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Aberdeen forensic science conference explores role of animals, plants and soil in criminal inquiries


By Kirsty Brown

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Forensic scientists from across Europe gathered in Aberdeen for the ninth meeting of the Animal, Plant and Soil Traces (APST) Working Group of the European Network of Forensic Science Institutes (ENFSI).

Around 50 experts attended the three-day event which was held at the James Hutton Institute’s Craigiebuckler site between April 27-29.

The ninth ENFSI-APST meeting showcased the crucial role that soil and biological traces of non-human origin can play in criminal investigations.

Delegates focussed on real case examples of where the understanding of how animal, plant and soil traces can contribute to forensic investigations and will feature case studies, workshops and perspectives from across the globe.

The delegates will also meet the Lord Provost of Aberdeen, who will welcome them to the city.

The conference’s broad-ranging programme included sessions on wildlife forensics, soil trace evidence analysis, geographical profiling, biological traces, non-human DNA analysis, forensic botany, microplastics in soil, thermal imaging, and the use of canine DNA intelligence, among many other topics.

Soil and biological traces of non-human origin can play a key role in criminal investigations.
Soil and biological traces of non-human origin can play a key role in criminal investigations.

Prior to the event Professor Lorna Dawson, head of soil forensics at the James Hutton Institute, said: “We are delighted to host this meeting in Aberdeen and to discuss the work that is being carried out in soil within the UK, on soil, botany and non-human DNA.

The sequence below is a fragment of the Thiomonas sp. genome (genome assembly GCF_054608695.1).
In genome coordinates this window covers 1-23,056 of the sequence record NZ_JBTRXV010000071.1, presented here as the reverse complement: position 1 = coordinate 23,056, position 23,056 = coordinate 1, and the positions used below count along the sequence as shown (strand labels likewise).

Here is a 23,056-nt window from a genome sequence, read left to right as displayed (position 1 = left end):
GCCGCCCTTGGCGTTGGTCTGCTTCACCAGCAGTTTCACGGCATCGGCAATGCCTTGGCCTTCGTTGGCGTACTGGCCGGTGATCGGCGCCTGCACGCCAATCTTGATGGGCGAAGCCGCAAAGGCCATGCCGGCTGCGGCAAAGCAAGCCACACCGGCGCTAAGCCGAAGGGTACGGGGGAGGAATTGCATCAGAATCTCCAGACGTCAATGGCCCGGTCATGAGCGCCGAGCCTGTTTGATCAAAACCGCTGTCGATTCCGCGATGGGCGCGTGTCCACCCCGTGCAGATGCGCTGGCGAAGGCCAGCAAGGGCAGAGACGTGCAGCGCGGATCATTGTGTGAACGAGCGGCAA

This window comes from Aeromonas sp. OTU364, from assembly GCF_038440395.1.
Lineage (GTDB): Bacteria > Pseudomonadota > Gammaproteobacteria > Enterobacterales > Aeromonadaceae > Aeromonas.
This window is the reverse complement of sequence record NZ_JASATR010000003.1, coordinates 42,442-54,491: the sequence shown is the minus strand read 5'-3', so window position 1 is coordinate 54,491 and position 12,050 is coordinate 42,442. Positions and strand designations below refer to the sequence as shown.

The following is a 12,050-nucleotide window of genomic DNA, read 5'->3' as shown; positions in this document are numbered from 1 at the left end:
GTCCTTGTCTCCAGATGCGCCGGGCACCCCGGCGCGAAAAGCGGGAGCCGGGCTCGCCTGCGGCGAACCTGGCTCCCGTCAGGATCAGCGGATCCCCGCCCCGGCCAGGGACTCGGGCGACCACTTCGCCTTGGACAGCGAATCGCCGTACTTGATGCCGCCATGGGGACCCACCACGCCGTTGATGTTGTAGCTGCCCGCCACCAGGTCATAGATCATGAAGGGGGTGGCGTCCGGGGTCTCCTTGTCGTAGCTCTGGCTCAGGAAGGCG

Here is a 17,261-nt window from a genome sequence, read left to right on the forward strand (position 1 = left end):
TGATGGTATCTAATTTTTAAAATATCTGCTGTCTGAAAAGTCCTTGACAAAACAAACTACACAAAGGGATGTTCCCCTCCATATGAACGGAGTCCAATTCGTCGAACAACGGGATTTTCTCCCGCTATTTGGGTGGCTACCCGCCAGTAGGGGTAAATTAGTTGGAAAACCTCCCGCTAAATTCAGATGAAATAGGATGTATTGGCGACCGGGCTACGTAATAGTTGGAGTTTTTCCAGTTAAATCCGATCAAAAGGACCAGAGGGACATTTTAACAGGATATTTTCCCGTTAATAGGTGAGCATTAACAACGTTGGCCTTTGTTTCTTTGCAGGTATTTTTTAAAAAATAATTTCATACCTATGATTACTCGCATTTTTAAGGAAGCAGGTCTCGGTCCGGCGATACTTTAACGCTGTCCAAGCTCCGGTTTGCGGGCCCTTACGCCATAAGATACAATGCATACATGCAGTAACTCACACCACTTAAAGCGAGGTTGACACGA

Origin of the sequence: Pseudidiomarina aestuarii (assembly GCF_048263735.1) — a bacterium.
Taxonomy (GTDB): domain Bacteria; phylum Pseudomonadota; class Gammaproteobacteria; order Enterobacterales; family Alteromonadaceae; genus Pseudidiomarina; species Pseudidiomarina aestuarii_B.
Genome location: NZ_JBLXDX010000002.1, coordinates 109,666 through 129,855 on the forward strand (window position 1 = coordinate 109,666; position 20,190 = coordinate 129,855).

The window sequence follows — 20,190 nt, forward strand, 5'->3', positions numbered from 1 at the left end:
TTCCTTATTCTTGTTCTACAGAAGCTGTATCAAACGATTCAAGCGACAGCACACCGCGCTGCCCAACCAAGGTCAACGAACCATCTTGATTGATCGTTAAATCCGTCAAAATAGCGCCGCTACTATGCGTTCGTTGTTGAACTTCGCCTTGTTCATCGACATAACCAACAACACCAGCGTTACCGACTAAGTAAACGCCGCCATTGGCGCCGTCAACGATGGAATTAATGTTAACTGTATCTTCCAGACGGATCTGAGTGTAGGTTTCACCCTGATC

"There are keynote speakers from Police Scotland, the SPA Forensic Services, SASA Wildlife Crime unit and James Hutton Limited.

"We look forward to discussing new approaches and methods with our colleagues from across Europe and build cooperation and collaboration and sharing best practice across the world in delivering to the Criminal Justice System”.

APST chairperson Dr Irene Kuiper, of the Netherlands Forensic Institute, said: “The wide range of themes being discussed in Aberdeen demonstrates the importance and diversity of this field of forensic expertise.

"Practicalities in casework, innovations in technologies, expertise on calculation of the evidential value and setting quality standards will all be touched on during the meeting.

"We achieve more when we meet each other in person and work together.”

The activities of APST offers a scientific platform to collaborate, exchange experiences, discuss analytical issues, plan collaborations and generate a network of forensic trace experts.

It also provides a forum for the validation, introduction and improvement of morphological, chemical, physical and molecular biological analysis in casework.

ENFSI was founded in 1995 with the purpose of improving the mutual exchange of information in the field of forensic science.

This, in addition to improving the quality of forensic science delivery in Europe, has become the main aims of the network.

The APST group supports the aims and objectives of ENFSI in the area of casework analysis of all kinds of biological traces of non-human origin and also soil traces.

Besides the general work in the fields of quality and competence management, research and development and education and training, different forensic expertise are dealt with by 17 different working groups in ENFSI, of which APST is one.

ENFSI has been recognized as the central organisation in the field of forensic science by the European Commission.




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